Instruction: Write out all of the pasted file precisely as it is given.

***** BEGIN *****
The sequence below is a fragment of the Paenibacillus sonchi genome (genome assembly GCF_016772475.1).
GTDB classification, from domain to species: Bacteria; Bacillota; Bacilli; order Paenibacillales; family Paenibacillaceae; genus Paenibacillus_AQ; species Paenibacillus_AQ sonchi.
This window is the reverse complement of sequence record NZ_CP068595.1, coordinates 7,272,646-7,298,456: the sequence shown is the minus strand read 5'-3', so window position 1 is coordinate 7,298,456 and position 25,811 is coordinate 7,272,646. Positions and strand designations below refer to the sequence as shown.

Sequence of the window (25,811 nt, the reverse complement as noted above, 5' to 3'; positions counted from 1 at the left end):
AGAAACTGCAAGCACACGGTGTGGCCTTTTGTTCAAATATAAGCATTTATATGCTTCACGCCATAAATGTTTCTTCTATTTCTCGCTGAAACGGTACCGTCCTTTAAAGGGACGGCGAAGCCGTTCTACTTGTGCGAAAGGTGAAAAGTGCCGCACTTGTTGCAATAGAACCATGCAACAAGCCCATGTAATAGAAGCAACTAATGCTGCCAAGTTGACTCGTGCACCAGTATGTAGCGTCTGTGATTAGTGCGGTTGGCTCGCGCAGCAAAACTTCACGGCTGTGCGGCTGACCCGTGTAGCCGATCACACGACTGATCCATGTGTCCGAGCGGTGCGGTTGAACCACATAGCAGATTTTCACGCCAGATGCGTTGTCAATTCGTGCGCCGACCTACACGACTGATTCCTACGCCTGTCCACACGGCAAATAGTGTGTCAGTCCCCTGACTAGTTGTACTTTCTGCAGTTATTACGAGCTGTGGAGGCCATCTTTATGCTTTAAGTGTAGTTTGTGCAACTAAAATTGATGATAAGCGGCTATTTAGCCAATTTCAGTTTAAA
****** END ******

The sequence below is a fragment of the Paenibacillus sonchi genome (genome assembly GCF_016772475.1).
GTDB classification, from domain to species: Bacteria; Bacillota; Bacilli; order Paenibacillales; family Paenibacillaceae; genus Paenibacillus_AQ; species Paenibacillus_AQ sonchi.
This window is the reverse complement of sequence record NZ_CP068595.1, coordinates 7,272,646-7,298,456: the sequence shown is the minus strand read 5'-3', so window position 1 is coordinate 7,298,456 and position 25,811 is coordinate 7,272,646. Positions and strand designations below refer to the sequence as shown.

Sequence of the window (25,811 nt, the reverse complement as noted above, 5' to 3'; positions counted from 1 at the left end):
AGAAACTGCAAGCACACGGTGTGGCCTTTTGTTCAAATATAAGCATTTATATGCTTCACGCCATAAATGTTTCTTCTATTTCTCGCTGAAACGGTACCGTCCTTTAAAGGGACGGCGAAGCCGTTCTACTTGTGCGAAAGGTGAAAAGTGCCGCACTTGTTGCAATAGAACCATGCAACAAGCCCATGTAATAGAAGCAACTAATGCTGCCAAGTTGACTCGTGCACCAGTATGTAGCGTCTGTGATTAGTGCGGTTGGCTCGCGCAGCAAAACTTCACGGCTGTGCGGCTGACCCGTGTAGCCGATCACACGACTGATCCATGTGTCCGAGCGGTGCGGTTGAACCACATAGCAGATTTTCACGCCAGATGCGTTGTCAATTCGTGCGCCGACCTACACGACTGATTCCTACGCCTGTCCACACGGCAAATAGTGTGTCAGTCCCCTGACTAGTTGTACTTTCTGCAGTTATTACGAGCTGTGGAGGCCATCTTTATGCTTTAAGTGTAGTTTGTGCAACTAAAATTGATGATAAGCGGCTATTTAGCCAATTTCAGTTTAAA